New Year Financial Resolution

The New Year gives us all pause to consider where we have been and where we are going.  2010 has been a hard year for many economically.  In Virginia many jobs have been lost and many more families struggle with reduced salaries. Others have stable income, but their finances have spiralled out of control.  At Virginia Saves we encourage you to put the past behind you and take control of your financial future.  You can find lots of help on our website

As you resolve to make 2011 a better year for yourself, look for updates to our website and blog to help you get started.  Here are some actions you can take today to get started on your new course toward financial freedom:

1.  Get organized: put important papers in their proper place so that you can locate them when you need them.  You will soon be receiving tax statements, so you will want to have a file for those.  Monthly bills should have a place to reside as they arrive in the mail (or email).  As they are paid, they can be filed away for future reference if needed.  Look for a future blog post on organizing paper.

2.  Financial Checkup:  Now is a great time to do a financial assessment.  You can get one for free by contacting  A financial assessment will help you to document your income and expenses as well as establish a net worth statement so you can have a clear picture of what resources you have available.  Many people don't know.  Now is the time to change that for yourself.

3.  Make a plan:  Virginia Saves operates in partnership with the Financial Planning Association.  FPA  has pro bono financial planners who can help you get started on a financial plan for yourself.  Also, FPA has a free online financial planning tool at  There is no better time to establish your financial goals than the new year.  FPA can help you create a plan that will allow you to achieve those dreams.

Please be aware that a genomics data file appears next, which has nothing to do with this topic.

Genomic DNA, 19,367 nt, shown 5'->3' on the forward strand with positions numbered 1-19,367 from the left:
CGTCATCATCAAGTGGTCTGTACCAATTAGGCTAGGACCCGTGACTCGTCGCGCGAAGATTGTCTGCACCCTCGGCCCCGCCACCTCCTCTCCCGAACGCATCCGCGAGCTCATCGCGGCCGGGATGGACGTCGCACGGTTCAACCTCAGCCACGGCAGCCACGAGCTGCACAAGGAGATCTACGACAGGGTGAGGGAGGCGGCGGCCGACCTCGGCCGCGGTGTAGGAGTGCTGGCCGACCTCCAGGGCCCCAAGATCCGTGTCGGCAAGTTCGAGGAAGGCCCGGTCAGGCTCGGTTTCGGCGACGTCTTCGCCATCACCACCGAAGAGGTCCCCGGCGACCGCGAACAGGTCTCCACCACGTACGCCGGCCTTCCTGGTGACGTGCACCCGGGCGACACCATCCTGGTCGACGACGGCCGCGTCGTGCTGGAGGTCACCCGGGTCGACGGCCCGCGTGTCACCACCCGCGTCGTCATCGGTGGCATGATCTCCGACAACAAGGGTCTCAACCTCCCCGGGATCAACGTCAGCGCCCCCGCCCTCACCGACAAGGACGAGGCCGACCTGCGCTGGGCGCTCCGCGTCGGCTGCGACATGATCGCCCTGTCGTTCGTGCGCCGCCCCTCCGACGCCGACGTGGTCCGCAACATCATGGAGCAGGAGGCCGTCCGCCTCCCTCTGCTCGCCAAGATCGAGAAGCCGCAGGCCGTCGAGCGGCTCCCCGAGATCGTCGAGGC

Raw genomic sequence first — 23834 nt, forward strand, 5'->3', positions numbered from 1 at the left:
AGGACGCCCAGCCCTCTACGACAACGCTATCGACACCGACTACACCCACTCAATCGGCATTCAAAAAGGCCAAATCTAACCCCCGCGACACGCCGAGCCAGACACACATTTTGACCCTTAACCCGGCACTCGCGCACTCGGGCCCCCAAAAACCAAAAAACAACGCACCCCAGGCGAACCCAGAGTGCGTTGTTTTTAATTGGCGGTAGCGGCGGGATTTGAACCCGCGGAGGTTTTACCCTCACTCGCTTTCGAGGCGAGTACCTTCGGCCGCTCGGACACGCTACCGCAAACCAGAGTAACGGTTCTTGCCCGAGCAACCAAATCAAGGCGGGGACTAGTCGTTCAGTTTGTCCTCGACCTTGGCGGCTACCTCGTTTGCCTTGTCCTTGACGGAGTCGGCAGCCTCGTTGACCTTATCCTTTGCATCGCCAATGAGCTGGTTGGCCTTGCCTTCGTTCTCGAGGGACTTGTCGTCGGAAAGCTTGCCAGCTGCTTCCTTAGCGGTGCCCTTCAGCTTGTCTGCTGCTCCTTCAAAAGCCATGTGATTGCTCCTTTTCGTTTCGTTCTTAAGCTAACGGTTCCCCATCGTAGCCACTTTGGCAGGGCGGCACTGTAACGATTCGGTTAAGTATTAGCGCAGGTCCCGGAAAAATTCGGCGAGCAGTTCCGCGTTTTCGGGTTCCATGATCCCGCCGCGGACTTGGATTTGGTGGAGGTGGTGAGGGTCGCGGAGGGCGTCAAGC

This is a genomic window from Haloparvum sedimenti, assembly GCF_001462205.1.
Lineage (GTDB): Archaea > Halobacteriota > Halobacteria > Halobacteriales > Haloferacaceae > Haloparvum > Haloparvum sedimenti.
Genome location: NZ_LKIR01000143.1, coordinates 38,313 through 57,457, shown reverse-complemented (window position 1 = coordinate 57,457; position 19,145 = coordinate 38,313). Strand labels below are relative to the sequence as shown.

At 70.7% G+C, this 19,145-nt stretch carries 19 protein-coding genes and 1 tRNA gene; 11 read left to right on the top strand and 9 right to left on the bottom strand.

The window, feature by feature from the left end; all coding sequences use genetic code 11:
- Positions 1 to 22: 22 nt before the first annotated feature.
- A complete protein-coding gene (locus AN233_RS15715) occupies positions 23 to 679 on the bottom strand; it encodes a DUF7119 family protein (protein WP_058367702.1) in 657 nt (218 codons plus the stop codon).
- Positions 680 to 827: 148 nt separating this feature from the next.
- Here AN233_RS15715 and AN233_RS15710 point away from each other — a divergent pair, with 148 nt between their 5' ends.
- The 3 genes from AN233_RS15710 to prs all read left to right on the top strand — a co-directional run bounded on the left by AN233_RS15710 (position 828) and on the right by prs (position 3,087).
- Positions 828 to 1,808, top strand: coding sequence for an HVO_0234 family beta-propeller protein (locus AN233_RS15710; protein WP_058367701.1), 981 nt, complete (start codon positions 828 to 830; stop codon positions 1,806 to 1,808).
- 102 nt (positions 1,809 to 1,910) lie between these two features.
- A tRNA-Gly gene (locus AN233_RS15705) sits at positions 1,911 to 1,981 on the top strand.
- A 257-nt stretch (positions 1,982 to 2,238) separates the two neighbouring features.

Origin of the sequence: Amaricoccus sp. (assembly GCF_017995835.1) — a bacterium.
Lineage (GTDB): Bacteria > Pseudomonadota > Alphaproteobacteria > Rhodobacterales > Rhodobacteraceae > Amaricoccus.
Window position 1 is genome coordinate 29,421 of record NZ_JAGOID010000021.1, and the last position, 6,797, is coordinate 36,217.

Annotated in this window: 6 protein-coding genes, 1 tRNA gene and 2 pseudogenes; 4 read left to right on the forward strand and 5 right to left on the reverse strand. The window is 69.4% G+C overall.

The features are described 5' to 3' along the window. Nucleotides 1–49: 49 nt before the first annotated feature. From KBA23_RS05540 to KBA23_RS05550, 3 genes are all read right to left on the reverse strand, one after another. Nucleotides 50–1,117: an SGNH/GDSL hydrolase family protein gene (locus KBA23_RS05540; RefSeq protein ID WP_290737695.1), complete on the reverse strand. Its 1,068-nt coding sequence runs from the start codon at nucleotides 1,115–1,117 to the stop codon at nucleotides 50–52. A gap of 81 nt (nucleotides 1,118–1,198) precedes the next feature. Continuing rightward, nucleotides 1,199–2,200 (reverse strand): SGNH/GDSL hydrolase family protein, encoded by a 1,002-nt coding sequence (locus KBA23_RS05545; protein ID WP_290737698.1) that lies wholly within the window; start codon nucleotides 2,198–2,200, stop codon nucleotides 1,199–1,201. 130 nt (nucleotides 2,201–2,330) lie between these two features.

4.  Measure Success:  It isn't enough to make a plan, you need to take those positive actions that lead to success and measure your progress along the way.  Get the tools you need to evaluate your progress using the planning tools available at  There is a free budgeting and planning tool that can help you measure success at  Can't beat free to start the New Year off right!

5.  Begin Saving:  Your future financial success will depend on having a savings reserve to cover the unexpected expenses of the year and to provide for those additional costs through the year like vacations, new purchases etc.  You can become a saver today at  There is no cost and no catch, just great resources to help you begin saving.  By the way, resolve to make that saving automatic this year so that it doesn't become the last priority but the first!

There you go!  As you start to implement your financial plans for 2011, make sure to take advantage of all the free resources available at  We are here to help you acheive your dreams.  Tell us about them by writing to us!

Saftey Tips to Remember Through the Holidays

We all know the the holidays are a fun and festive time. However, it is important to keep your family happy, healthy, and safe. The best way to avoid having to use an emergency fund and save money is to prevent accidents from happening. Here are brief safety tips to keep you all safe around the home, while shopping, and traveling this season.


General Decorating:
  • Be sure to inspect all tools and materials before starting with the installation process.
  • If using a ladder, check the condition of rails, rungs, and brackets before positioning or climbing it. Be sure to have a spotter to steady the ladder and to pass materials and tools.
  • Holiday decorations should not block exits.
  • When setting up a tree, keep it away from fireplaces and space heaters. Be sure not to block any exits and keep the tree out of the way of traffic.
  • Unattended cooking is the leading cause of home fires in the US. Be sure to keep an eye on the holiday cooking while attending to your guests.  
  • Take the time to unroll/untangle and inspect each set of lights new or old for  bare/frayed wires, broken or cracked sockets and loose connections. If you find them, don't try to repair them. Throw them away or return them to the store. They are an electrical and fire hazard.